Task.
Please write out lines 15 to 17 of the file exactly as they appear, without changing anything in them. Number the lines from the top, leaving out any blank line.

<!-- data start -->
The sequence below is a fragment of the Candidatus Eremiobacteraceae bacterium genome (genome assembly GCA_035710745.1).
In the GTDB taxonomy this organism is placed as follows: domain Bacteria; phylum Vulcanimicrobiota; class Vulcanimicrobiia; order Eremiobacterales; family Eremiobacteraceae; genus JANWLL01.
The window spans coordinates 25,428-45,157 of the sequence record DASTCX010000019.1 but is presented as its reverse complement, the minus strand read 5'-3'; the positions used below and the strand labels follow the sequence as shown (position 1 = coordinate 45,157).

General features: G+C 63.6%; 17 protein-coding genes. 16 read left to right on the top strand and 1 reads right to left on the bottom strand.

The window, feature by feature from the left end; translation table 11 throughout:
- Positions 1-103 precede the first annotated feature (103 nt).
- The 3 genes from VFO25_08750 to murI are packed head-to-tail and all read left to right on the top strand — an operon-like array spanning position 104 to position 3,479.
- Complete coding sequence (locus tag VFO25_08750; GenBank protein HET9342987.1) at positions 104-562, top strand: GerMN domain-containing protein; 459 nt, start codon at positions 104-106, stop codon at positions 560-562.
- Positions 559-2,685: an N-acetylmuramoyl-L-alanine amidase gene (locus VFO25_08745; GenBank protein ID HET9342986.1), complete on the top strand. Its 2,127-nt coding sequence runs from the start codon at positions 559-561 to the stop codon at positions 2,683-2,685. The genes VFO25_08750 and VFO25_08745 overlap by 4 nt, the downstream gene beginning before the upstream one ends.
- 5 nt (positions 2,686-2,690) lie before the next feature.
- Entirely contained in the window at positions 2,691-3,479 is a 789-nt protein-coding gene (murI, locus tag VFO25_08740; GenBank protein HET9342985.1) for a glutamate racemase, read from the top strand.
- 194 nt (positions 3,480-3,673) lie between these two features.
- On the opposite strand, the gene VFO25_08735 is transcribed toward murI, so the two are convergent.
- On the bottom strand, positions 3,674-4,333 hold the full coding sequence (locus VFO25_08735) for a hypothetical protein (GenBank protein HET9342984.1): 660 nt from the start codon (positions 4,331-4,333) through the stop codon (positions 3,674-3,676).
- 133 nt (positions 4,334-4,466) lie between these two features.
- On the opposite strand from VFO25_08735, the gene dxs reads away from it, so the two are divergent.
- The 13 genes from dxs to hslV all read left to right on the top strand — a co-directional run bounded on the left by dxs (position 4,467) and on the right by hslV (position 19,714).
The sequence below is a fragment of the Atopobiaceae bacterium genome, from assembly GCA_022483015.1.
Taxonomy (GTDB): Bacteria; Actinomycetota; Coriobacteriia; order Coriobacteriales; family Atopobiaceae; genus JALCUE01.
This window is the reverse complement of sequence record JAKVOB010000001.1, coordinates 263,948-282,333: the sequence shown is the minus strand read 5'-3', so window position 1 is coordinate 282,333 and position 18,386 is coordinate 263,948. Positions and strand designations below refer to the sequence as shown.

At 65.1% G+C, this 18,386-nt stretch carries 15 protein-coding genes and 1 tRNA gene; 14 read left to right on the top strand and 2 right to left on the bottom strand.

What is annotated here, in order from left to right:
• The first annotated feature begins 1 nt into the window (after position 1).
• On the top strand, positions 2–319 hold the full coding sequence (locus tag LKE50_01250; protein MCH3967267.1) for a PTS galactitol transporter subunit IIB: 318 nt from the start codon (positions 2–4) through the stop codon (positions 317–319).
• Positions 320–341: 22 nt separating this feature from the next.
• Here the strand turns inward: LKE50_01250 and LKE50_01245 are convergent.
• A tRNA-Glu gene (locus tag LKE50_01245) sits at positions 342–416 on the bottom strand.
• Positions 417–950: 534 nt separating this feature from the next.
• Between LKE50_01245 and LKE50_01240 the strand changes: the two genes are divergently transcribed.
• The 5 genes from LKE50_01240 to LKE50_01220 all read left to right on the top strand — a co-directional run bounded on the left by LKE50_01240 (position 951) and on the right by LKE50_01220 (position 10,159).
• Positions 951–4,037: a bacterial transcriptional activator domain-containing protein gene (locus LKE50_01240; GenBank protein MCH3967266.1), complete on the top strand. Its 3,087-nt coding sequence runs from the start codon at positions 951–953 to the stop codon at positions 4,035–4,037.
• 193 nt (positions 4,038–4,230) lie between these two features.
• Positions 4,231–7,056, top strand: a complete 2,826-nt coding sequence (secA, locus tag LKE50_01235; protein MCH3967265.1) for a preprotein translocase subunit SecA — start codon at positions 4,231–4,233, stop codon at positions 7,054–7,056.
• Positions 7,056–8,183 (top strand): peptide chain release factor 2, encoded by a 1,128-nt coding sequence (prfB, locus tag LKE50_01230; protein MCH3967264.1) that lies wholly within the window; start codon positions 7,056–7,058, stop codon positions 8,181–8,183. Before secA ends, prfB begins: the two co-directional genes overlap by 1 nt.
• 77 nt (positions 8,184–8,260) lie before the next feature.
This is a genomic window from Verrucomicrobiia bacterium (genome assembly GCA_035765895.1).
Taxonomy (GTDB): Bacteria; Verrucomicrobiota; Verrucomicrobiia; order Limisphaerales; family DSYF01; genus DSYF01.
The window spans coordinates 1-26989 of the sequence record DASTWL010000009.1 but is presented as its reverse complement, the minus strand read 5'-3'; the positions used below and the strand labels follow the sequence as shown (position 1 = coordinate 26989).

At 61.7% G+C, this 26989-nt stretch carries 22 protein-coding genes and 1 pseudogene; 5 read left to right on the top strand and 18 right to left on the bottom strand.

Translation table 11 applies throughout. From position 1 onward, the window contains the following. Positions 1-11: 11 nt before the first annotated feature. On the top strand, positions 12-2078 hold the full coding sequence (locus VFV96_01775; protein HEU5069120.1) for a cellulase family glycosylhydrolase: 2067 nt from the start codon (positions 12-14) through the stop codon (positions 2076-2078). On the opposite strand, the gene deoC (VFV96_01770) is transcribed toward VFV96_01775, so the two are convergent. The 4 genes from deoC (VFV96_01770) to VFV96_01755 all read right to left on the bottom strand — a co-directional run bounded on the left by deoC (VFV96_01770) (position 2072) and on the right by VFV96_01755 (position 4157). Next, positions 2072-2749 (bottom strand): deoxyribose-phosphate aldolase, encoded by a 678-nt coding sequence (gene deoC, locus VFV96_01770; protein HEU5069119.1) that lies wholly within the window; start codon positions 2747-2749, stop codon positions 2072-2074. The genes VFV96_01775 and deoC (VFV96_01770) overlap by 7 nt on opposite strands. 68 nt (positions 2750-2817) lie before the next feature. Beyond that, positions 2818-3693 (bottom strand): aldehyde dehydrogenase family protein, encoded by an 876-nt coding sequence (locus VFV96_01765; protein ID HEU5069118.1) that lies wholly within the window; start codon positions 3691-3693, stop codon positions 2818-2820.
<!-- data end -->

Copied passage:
- 133 nt (positions 4,334-4,466) lie between these two features.
- On the opposite strand from VFO25_08735, the gene dxs reads away from it, so the two are divergent.
- The 13 genes from dxs to hslV all read left to right on the top strand — a co-directional run bounded on the left by dxs (position 4,467) and on the right by hslV (position 19,714).